I woke up at 6:30 this morning and the sun was already streaming in through the bedroom windows, so I grabbed my camera to capture some morning light in the garden, before the harsh contrast of high sun arrived.
After snapping a few photos of the backyard, I walked around towards the back patio to discover the disembowled remains of two very young rabbits. Evidently a predator had discovered the rabbit nest sometime between when I went to bed at 11:00pm and early this morning. I started to scan around for the telltale wad of fur that rabbits use to insulate their nests.
To my surprise, the doe had built her nest but digging it against the inside of our patio retaining wall, right below the cover of a Blue Rug Juniper. I’ve been up close and personal with the retaining wall on a daily basis as I’ve taken photos of the patio garden, but not once did I ever notice the nest. Unfortunately for the baby bunnies, a neighborhood cat or other predator was more observant that I was.
After digging a hole beneath our Littleleaf Linden (Tilia americana), I buried the remains of the slaughtered bunnies before my son woke up to see their messy remains. He knows that these things happen in nature, but I didn’t think he needed to be reminded of it in such a shocking way.
As I continued my walk around the garden, I noticed a small grey puff of fur in the lawn. Approaching it slowly, I thought I had covered the remains of the first two rabbits a bit early. But this one seemed to have survived the attack no worse for the wear. Panting in the middle of the lawn was an adorable, fully intact bunny.
His ears were still back against his head, so I took this as a sign that he was not yet weaned. Should I try to nurse him until he was older? Should I call the wildlife rescue clinic to bring him in? Should I just wait for the doe — who was grazing in the side yard — to come back and reclaim her sole kit? I decided not to intervene in nature. The bunny wasn’t visibly injured and had plenty of food and water sources in our yard.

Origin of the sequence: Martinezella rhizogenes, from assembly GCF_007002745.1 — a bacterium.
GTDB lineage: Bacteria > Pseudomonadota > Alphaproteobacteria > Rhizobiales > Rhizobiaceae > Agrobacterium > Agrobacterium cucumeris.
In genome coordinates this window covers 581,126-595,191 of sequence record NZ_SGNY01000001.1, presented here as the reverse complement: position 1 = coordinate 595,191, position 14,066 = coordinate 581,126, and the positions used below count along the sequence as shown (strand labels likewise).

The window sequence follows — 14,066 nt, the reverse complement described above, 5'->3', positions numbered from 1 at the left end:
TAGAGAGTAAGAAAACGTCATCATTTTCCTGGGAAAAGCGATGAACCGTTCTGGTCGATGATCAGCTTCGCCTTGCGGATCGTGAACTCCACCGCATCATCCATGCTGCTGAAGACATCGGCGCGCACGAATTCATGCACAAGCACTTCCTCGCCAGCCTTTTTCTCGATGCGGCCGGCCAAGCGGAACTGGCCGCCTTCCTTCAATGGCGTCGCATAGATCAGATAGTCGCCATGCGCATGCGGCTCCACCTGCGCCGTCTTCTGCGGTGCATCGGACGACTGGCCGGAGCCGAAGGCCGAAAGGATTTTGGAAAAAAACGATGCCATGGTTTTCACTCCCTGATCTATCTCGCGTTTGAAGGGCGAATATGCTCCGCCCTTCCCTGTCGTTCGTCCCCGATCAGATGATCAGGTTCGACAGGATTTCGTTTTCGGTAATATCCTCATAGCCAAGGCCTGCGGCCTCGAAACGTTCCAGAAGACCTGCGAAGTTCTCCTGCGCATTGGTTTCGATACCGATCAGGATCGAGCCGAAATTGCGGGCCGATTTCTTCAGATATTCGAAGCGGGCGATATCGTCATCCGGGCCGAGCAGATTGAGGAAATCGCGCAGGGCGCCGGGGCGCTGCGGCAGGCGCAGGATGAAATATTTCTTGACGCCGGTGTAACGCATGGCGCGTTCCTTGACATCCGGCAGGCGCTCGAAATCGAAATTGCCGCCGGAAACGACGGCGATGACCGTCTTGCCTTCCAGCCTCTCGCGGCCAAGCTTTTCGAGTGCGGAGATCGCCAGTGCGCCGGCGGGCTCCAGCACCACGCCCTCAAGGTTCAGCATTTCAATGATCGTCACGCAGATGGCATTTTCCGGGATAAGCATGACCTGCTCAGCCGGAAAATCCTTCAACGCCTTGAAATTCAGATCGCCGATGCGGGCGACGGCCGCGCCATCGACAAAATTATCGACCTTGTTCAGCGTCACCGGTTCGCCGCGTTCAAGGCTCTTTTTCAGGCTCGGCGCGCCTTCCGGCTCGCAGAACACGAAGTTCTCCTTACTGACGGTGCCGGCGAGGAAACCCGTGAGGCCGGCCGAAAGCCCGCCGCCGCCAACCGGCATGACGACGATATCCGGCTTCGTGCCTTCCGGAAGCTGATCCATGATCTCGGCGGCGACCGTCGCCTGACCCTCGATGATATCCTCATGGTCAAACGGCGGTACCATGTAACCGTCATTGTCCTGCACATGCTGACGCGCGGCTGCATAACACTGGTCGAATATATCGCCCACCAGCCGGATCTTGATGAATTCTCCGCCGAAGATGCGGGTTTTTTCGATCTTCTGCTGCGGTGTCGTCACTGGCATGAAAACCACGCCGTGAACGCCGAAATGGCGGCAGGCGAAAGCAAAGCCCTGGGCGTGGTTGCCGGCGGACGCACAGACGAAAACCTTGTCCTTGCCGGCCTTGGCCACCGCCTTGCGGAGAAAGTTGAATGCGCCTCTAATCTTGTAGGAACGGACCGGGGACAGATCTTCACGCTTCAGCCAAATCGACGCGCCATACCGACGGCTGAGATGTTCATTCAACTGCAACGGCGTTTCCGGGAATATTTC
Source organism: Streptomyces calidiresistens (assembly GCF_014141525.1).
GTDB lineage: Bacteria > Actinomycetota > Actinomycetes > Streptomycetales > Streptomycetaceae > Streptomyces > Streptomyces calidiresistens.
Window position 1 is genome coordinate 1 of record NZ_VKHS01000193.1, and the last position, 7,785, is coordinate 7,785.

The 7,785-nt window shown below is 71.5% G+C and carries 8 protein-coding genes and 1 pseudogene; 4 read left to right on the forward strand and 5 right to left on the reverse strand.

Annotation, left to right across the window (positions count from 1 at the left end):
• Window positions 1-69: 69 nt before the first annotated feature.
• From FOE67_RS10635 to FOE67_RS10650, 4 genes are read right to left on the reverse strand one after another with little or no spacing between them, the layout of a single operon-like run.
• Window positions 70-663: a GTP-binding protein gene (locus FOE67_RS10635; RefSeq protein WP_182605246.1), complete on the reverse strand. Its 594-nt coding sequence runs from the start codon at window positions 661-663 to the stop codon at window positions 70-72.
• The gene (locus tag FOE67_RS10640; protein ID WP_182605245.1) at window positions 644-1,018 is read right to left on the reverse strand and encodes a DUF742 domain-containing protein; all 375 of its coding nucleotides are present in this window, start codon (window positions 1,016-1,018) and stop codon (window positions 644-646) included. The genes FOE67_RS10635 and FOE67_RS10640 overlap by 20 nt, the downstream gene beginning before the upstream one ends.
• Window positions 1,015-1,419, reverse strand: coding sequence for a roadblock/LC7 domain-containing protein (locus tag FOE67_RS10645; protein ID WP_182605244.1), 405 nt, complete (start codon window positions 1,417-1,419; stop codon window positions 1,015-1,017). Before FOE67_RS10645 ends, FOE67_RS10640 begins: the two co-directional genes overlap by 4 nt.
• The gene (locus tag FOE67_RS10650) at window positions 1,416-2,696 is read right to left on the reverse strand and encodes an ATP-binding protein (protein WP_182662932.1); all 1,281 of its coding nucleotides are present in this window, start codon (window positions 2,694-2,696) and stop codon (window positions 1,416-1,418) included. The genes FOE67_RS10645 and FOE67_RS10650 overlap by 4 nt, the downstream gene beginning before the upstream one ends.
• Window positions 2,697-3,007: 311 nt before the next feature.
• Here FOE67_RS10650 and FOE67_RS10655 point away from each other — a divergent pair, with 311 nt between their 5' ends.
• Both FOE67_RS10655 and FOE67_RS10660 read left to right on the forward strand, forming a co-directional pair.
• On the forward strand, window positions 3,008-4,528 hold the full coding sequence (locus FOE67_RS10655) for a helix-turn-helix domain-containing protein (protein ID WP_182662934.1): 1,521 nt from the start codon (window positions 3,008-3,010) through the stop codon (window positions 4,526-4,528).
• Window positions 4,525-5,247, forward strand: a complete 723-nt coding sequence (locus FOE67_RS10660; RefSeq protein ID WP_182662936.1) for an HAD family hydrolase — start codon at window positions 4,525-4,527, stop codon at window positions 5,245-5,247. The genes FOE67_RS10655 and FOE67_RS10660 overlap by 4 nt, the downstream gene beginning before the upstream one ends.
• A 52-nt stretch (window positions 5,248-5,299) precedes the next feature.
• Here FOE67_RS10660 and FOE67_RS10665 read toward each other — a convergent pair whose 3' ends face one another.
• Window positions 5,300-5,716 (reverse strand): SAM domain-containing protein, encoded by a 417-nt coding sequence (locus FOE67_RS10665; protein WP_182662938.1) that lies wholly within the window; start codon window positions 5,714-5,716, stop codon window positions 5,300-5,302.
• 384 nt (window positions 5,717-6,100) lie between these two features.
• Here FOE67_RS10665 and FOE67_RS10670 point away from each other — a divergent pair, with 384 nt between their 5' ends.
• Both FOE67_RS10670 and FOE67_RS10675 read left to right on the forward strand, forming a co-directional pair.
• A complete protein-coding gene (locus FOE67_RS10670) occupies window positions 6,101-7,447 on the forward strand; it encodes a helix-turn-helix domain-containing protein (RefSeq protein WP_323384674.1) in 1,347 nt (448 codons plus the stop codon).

After taking some more photos of the new life in our garden, I noticed that my son had woken up. I urged him to get dressed and come outside to see what I had found. I explained to him that this rabbit was the sole survivor of the predator’s attack last night, and we decided to call him Rocky — in part for his survival skills, in part for his resemblance to the rock rabbits (pikas) that are found in the western states.
Rocky sat there, nose quivering a million miles an hour, for a few minutes as my son and I doted over how cute he was and how scared he must be right now. Eventually, he had enough of our presence and popped his ears up and hopped gingerly off to the side yard where his mother was still grazing.
I don’t know what Rocky’s fate holds, but I wish him luck and grant him free reign in our garden today. In my continual love-hate battle with these voracious rabbits, I’m leaning towards love this morning.
At least until Rocky eats one of my prized hosta.
(As a side note, if you view the large version of the top photo, you can see Rocky hidden in the lawn — unbeknown to me at the time — between the light colored circle in the lawn and the cherry tree on the right.)